Amelia Farmer did not testify that Chapman "took to prostitution at night."
Of course she did Simon. It was, of course, a delicate subject but it was perfectly clear. Let's look at it again shall we:
The Coroner - Is it correct that she got money in the streets? (i.e. Is it correct that she was a prostitute?)
The Witness - I am afraid that she was not particular how she earned her living. She has told me that she was out late at night sometimes." (i.e. I'm afraid she was and I know this because she told me.)
But is it likely that he would have killed her out on the street in the early hours of the morning with people like Elizabeth Long and others around going to work etc? Surely it's overwhelmingly likely that she was killed in situ and any blood found in the passageway came from the killer as he made his escape?
Basically why he would "choke hold" her and drag her out the back.
There was no blood in the passage.
Chapman was probably led off Hanbury Street to get her away from prying eyes,possibly with the offer of accommodation now and money at a later time.
Reckon Eddowes was dragged into Mitre Square from one of the Mitre Street houses.
The police did not recognise any of the C5. Nor did they recognise them once they had their names.
This is such a bad point.
Did "The police", whatever you mean by that, all troop into the mortuary one by one to try and identify the bodies of these victims?
Identity was proved by someone who knew the deceased well. No-one asked every single police officer to visit the mortuary to see if they recognised any of these women from the streets. Such an effort would have been pointless in any case unless the officers also knew the real names of the women and could positively identify them by their real name.
Whether the women were prostitutes or not was not the main issue to be resolved in the investigation (and the answer could, in any event, be gleaned from people who knew them, as occurred).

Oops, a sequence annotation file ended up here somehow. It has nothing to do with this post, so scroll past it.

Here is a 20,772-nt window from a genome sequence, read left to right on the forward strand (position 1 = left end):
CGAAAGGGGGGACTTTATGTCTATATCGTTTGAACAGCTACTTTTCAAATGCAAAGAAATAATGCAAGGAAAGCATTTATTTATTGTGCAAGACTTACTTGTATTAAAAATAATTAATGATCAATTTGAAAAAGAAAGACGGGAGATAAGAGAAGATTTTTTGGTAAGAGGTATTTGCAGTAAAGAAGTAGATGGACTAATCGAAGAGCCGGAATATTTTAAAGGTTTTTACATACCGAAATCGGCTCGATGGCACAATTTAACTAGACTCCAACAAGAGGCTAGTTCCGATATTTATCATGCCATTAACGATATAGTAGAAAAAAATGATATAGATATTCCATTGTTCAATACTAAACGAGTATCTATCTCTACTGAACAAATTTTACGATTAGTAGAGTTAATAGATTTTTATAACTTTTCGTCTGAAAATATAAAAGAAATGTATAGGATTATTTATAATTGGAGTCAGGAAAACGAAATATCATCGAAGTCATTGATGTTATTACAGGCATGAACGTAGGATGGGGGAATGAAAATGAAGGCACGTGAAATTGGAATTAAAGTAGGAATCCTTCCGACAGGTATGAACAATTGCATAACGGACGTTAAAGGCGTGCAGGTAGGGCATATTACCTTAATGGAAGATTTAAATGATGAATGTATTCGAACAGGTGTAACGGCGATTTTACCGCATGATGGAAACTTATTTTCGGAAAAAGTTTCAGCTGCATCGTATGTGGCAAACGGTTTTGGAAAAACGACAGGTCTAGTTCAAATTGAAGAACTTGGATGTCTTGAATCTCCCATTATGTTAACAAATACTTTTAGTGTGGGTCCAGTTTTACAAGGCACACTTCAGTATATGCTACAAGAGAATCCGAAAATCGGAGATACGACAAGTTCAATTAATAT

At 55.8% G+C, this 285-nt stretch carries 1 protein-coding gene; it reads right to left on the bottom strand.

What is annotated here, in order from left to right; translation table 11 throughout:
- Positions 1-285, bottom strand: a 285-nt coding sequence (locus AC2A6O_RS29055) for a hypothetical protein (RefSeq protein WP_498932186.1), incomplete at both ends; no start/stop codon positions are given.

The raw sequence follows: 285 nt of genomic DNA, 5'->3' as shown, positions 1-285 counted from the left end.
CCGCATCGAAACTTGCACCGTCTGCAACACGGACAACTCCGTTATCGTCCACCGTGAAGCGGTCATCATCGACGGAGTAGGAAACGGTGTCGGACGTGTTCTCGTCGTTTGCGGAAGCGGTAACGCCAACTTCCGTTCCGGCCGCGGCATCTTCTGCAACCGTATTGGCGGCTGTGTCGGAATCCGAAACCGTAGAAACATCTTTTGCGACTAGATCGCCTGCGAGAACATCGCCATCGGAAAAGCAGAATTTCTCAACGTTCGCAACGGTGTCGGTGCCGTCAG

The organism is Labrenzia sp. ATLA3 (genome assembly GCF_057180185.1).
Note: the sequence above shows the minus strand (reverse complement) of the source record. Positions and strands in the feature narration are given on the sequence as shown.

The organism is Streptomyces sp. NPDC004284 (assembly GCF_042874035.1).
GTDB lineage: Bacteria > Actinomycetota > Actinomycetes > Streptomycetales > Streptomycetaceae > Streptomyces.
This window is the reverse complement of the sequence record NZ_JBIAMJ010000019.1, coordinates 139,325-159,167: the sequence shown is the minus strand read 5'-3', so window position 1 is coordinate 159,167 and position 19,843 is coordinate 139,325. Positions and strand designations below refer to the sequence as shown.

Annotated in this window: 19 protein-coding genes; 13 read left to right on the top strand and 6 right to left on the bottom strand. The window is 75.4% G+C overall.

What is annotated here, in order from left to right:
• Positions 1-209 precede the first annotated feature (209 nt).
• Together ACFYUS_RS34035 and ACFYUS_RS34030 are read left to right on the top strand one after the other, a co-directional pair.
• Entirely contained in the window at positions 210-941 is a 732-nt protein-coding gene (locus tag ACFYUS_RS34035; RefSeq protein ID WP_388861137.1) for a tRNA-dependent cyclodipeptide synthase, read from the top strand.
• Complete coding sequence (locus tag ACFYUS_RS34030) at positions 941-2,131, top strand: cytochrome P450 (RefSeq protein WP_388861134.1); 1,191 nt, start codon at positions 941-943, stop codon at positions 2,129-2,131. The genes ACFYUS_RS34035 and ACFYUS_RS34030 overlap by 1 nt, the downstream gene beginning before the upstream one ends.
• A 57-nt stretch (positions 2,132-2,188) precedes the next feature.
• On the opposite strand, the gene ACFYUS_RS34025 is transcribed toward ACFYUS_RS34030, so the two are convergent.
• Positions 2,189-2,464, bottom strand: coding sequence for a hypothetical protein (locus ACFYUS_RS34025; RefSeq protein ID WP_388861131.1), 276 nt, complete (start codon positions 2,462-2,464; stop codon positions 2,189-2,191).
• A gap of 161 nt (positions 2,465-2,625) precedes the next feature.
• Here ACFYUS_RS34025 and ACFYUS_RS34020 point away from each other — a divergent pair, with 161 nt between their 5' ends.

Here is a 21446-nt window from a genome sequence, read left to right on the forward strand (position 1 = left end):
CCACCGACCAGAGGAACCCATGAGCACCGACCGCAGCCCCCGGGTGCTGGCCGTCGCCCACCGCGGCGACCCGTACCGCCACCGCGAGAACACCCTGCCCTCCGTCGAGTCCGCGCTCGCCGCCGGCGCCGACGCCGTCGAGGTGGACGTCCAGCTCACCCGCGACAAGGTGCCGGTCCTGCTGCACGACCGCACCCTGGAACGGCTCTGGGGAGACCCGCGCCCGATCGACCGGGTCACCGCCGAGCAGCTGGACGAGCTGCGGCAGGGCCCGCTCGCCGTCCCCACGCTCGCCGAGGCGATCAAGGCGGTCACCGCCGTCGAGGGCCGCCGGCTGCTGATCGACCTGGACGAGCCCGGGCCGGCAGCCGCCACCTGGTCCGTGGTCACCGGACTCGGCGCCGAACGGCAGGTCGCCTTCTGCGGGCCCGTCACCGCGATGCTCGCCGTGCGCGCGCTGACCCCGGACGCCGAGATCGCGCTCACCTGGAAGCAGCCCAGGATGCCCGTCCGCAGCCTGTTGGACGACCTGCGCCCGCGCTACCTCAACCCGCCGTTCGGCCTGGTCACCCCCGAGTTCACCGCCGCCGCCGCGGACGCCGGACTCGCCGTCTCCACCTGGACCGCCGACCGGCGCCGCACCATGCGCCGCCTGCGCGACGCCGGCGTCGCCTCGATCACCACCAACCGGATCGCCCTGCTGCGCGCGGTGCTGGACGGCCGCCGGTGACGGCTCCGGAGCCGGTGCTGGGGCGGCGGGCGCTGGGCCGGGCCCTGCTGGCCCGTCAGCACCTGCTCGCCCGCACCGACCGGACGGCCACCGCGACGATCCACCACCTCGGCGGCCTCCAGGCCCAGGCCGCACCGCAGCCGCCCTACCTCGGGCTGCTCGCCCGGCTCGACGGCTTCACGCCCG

Except that, as I posted earlier, Dr Phillips said he made a search of the passage and found no blood. I suspect the report that Simon posted was inaccurate, like the reports of blood on the fence at 25 or of the message left by the killer.
It's possible she was carried unconscious through the passage, of course (or was given a piggy back by her killer, or even that they romped to the back yard in Fatal Attraction style). But it's always easier to get a living person to move than a dead one. And she had already said "yes", according to Mrs Long.
I missed your post.
"There is nothing more deceptive than an obvious fact!"
The Manchester Guardian, 10th September 1888, confirmed the bloodstains in the passage of 29 Hanbury Street whilst offering the most sublimely ridiculous explanation for their presence—
“There were some marks of blood observable in the passage, but it is now known that these were caused during the work of removal of some packing cases, the edges of which accidentally came in contact with the blood upon the spot from which the unhappy victim was removed.”
And if you believe that, I know a recently deposed Nigerian prince who is eager to put £27 million into your bank account.
This probably won't surprise you, Simon, but I don't see anything too implausible in that explanation. It's at least as believable as the doctor missing the bloodstains, or for some inexplicable reason lying about not seeing any. If they only appeared after he made his search then that explains both his statement and the news reports.
If the packing case is too hard to swallow, how about the blood was deposited in the passage as the body was moved, or on someone's boots as they trudged out?